Blog » WHAT ARE THE RISKS OF CHANGING YOUR SUPPLIER IN HUNGARY?
WHAT ARE THE RISKS OF CHANGING YOUR SUPPLIER IN HUNGARY?
06 March 2019
Changing your supplier is a common situation in business. Can you switch between suppliers without restrictions, if there is no fixed term or exclusive contract? Do you have to purchase from the supplier during the notice period? What are the risks of failing to give purchase orders? In our article, we answer the above questions by analysing the Hungarian judicial practice.
In which case the situation can occur?
In business, such situations are frequent when a customer regularly gives purchase orders to its supplier to manufacture products or provide services, without having fixed term or exclusive contract with the supplier. It is also common that suppliers undertake larger investments or hire new staff in order to perform those purchase orders continuously.
The question is, whether you, as a customer can decide to change your supplier in such cases. If so, are you obliged to purchase from the supplier during the notice period? What are the risks of using the service of your new supplier instead buying from the old one?
Should you purchase during the notice period?
The Hungarian court practice has a unified position regarding the above question. According to the decisions, contracts are still in force during the notice period, thus the parties must fulfil their contractual obligations. This means that during the notice period, you have to order the service or product from your old supplier.
In case the supplier is unable to perform the contract despite its will, because the customer simply does not request it or even obstructs the performance, it is considered as an impossibility of performance under the Civil Code.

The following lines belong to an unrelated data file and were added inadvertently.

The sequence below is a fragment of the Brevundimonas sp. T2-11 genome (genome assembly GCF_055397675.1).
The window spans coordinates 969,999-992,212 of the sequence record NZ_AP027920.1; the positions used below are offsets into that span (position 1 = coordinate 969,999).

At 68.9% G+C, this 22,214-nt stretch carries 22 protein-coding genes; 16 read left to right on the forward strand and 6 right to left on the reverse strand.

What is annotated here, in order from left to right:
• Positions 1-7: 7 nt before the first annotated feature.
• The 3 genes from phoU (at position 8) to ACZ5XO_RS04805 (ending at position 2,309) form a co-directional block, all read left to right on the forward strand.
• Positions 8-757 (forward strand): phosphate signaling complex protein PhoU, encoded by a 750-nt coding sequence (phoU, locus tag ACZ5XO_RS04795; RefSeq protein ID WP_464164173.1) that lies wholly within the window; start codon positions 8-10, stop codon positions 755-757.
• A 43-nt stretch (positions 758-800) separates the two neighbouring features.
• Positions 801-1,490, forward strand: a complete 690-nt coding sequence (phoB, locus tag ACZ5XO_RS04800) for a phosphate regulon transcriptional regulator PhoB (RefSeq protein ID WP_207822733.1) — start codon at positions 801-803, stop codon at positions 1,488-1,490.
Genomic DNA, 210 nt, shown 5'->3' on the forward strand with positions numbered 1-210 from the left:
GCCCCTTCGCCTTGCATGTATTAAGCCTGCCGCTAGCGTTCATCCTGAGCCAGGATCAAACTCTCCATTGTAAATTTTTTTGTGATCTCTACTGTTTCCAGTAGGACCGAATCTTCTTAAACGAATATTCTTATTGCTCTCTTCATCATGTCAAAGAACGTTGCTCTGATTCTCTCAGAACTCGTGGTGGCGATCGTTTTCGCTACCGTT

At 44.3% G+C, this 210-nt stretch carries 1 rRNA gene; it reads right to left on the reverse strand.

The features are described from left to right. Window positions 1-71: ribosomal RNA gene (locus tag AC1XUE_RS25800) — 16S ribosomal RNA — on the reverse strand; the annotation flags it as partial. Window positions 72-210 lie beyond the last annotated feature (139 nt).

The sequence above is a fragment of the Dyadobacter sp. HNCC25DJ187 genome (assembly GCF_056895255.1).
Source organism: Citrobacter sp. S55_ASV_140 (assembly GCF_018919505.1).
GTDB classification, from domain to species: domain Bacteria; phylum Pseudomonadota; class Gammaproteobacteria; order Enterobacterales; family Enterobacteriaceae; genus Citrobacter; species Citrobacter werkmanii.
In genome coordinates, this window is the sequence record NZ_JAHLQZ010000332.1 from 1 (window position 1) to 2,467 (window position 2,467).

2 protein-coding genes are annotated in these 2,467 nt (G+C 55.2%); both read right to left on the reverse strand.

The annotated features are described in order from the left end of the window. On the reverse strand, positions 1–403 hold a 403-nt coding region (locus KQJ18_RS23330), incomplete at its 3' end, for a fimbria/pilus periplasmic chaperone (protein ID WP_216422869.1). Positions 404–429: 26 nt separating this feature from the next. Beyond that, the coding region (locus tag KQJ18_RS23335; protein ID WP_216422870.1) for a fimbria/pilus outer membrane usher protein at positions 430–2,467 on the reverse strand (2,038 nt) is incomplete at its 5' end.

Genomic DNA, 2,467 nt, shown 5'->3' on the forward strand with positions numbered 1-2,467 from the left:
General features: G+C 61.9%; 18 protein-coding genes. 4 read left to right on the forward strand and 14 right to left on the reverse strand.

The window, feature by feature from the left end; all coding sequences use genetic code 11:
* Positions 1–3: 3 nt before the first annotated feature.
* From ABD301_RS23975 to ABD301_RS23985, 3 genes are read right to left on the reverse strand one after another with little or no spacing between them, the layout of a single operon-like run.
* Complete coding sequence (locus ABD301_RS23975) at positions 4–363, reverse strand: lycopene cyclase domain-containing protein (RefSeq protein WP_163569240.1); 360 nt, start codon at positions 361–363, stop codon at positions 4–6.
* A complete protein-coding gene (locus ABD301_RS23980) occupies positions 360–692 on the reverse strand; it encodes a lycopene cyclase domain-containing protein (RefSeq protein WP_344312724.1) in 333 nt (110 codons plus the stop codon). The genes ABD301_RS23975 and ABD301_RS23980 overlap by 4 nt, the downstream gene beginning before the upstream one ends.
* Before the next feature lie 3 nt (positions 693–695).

Rulings confirm that the supplier will not be entitled to demand remuneration in the above case, since he did not perform the contract, however, you as a customer shall be liable for your contractual obligations and by not requesting or blocking the supplier's performance during the notice period, you breach the contract.
Liability for damages
In practice this means that if you do not ensure that the old supplier can perform the contract during the notice period, the supplier may claim the amount that he would have been earned if the contract was performed, as a lost profit.
The ruling in the following case highlights a further consequence.
The defendant was a supermarket chain, as customer, the applicant was a carrier. The customer expanded the order, so the supplier leased eight new vehicles to be able to perform. After that, the customer suddenly terminated the contract with immediate effect, so the main income source of the carrier was immediately cut instead of the four-month notice period. Due to the loss of the contract, the carrier was unable to pay the lease fee for the redundant "fleet", became insolvent in six months, finally, the business was liquidated.
The court found that the immediate termination by the supermarket was unlawful and in addition to awarding the carrier his lost profit for the term of the notice period, the Court also awarded the lease fee paid by the carrier for the fleet, in his favour, since the carrier could reasonably expect that the contract will remain in force for long term when he concluded the “fleet” lease contract,
Based on the Hungarian case law, it is clear that in the absence of an exclusivity clause, you as a customer can freely change your suppliers, however,
- you must provide your old supplier with purchase orders making him possible to perform the contract during the notice period
- failure to comply with the above constitutes a breach of contract resulting in a claim for damages by the supplier, claiming loss of profit and further damages.
In the light of the above, it is advisable to consult a legal professional before changing supplier to avoid unexpected risks.
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